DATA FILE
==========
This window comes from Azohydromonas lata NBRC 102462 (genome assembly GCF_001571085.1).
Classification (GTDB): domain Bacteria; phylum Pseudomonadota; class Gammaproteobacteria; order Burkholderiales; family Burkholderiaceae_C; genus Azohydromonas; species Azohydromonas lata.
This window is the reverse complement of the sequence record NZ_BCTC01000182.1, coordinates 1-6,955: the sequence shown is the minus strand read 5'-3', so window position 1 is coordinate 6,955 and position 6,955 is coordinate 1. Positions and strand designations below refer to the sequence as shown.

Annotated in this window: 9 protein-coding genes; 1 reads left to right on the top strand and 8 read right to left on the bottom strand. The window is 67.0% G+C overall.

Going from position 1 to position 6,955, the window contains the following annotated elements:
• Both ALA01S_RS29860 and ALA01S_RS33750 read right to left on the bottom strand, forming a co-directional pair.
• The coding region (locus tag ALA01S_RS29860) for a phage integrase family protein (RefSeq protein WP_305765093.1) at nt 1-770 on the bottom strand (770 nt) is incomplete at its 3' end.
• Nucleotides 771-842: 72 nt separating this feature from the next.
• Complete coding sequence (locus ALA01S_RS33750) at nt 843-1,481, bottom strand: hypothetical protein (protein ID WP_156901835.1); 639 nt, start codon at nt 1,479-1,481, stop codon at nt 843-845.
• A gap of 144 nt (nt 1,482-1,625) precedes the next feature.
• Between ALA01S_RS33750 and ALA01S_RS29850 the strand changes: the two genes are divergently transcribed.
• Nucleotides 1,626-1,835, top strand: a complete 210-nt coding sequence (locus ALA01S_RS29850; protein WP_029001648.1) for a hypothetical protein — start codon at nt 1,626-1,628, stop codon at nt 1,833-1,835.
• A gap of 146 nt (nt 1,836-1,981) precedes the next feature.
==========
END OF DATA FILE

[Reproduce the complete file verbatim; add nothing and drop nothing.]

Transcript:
This window comes from Azohydromonas lata NBRC 102462 (genome assembly GCF_001571085.1).
Classification (GTDB): domain Bacteria; phylum Pseudomonadota; class Gammaproteobacteria; order Burkholderiales; family Burkholderiaceae_C; genus Azohydromonas; species Azohydromonas lata.
This window is the reverse complement of the sequence record NZ_BCTC01000182.1, coordinates 1-6,955: the sequence shown is the minus strand read 5'-3', so window position 1 is coordinate 6,955 and position 6,955 is coordinate 1. Positions and strand designations below refer to the sequence as shown.

Annotated in this window: 9 protein-coding genes; 1 reads left to right on the top strand and 8 read right to left on the bottom strand. The window is 67.0% G+C overall.

Going from position 1 to position 6,955, the window contains the following annotated elements:
• Both ALA01S_RS29860 and ALA01S_RS33750 read right to left on the bottom strand, forming a co-directional pair.
• The coding region (locus tag ALA01S_RS29860) for a phage integrase family protein (RefSeq protein WP_305765093.1) at nt 1-770 on the bottom strand (770 nt) is incomplete at its 3' end.
• Nucleotides 771-842: 72 nt separating this feature from the next.
• Complete coding sequence (locus ALA01S_RS33750) at nt 843-1,481, bottom strand: hypothetical protein (protein ID WP_156901835.1); 639 nt, start codon at nt 1,479-1,481, stop codon at nt 843-845.
• A gap of 144 nt (nt 1,482-1,625) precedes the next feature.
• Between ALA01S_RS33750 and ALA01S_RS29850 the strand changes: the two genes are divergently transcribed.
• Nucleotides 1,626-1,835, top strand: a complete 210-nt coding sequence (locus ALA01S_RS29850; protein WP_029001648.1) for a hypothetical protein — start codon at nt 1,626-1,628, stop codon at nt 1,833-1,835.
• A gap of 146 nt (nt 1,836-1,981) precedes the next feature.